In other entries, Brown, who’s racked-up nearly 2,200 followers on Instagram, explains how she stays on-top-of uni work during lockdown, as well as her advice on preparing and researching exam answers.
In the YouTube vlog embedded below, Brown, who completed a degree in event management at Coventry University before switching paths to law, also walks viewers through the Watson Glaser critical thinking test often used in vac scheme and training contract assessment centres.
For example, despite gyms being closed until further notice, a recent post (embedded below) shows that Brown, a qualified personal trainer and former gym manager, has simply moved the powerlifting to her garden patio.
Brown — who tells Legal Cheek she’s a “big believer in the ‘you can do it all attitude’” — argues that healthy living can benefit legal studies. She explains:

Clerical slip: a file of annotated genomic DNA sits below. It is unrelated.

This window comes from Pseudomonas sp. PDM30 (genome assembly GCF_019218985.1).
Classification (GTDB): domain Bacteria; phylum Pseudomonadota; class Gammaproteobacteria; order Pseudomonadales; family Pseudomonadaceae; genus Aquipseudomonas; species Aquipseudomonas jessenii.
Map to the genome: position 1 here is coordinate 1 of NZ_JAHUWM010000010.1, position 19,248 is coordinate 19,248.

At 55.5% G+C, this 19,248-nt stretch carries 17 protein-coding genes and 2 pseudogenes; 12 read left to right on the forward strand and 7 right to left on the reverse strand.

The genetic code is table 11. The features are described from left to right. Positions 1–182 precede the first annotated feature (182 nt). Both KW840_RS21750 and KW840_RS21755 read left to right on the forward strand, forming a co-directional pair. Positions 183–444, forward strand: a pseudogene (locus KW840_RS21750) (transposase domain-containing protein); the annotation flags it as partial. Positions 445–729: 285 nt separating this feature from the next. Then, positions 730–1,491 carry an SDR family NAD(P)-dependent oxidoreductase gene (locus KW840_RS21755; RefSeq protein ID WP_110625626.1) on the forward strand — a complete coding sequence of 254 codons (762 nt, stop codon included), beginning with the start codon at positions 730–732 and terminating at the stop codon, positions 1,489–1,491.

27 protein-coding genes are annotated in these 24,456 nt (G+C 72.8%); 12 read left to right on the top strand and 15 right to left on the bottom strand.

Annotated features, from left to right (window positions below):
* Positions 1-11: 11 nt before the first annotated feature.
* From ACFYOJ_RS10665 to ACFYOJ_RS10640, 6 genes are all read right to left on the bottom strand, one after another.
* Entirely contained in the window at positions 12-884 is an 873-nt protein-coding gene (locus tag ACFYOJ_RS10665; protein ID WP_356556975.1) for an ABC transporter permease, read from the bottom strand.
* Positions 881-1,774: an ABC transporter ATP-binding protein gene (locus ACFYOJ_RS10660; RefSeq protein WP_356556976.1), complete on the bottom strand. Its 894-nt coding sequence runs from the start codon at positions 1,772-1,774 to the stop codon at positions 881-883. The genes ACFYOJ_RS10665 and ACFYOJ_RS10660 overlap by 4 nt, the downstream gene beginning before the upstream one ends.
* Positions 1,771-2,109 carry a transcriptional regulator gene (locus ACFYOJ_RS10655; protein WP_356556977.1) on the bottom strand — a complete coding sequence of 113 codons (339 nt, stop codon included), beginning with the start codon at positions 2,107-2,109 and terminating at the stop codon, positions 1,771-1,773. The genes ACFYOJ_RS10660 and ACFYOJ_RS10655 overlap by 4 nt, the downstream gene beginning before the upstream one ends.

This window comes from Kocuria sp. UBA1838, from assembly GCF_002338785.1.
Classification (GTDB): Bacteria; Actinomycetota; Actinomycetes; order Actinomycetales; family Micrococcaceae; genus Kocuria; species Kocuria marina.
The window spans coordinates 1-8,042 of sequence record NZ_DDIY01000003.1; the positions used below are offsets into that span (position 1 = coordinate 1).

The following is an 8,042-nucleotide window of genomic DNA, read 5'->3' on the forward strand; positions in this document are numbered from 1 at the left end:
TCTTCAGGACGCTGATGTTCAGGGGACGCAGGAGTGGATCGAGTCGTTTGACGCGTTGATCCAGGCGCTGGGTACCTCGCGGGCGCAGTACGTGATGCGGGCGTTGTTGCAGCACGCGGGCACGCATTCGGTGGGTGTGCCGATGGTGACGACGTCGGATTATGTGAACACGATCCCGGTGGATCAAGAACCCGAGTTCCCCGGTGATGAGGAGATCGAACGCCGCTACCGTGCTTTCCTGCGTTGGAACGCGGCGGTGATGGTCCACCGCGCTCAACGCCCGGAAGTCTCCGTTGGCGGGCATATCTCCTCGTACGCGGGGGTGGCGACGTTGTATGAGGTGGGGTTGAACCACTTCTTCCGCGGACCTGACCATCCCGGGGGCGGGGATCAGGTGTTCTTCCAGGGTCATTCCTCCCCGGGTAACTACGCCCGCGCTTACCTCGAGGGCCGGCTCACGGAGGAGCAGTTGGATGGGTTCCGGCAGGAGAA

“Maintaining health and fitness alongside my legal journey has helped me to keep mentally engaged and stimulated as well as a good stress relief when it gets down to crunch time!”
Next up is fitness fanatic Sophie Warren, an aspiring international lawyer documenting her path to qualification on Instagram page ‘LegallyRun’. As she describes in one post: “We all have ambitions and one day I really do want to be a partner in a big commercial law firm so then I really will be ‘running law!’ DREAM BIG!”
Warren, a University of Birmingham law with French law graduate, initially began Insta-blogging to chart her progress as she trained to run ten half-marathons to raise money Breast Cancer Now.
As Warren balanced marathon training alongside studying the Legal Practice Course part-time and working as a paralegal for Duncan Lewis Solicitors, her fitness page began to feature insight into the legwork that goes into building a legal career.
Warren, who’s amassed nearly 2,200 followers on Instagram, also speaks candidly about the lessons she’s picked up along the way. For example, in the post below, Warren gives her take on three core study skills: management, prioritisation and productivity.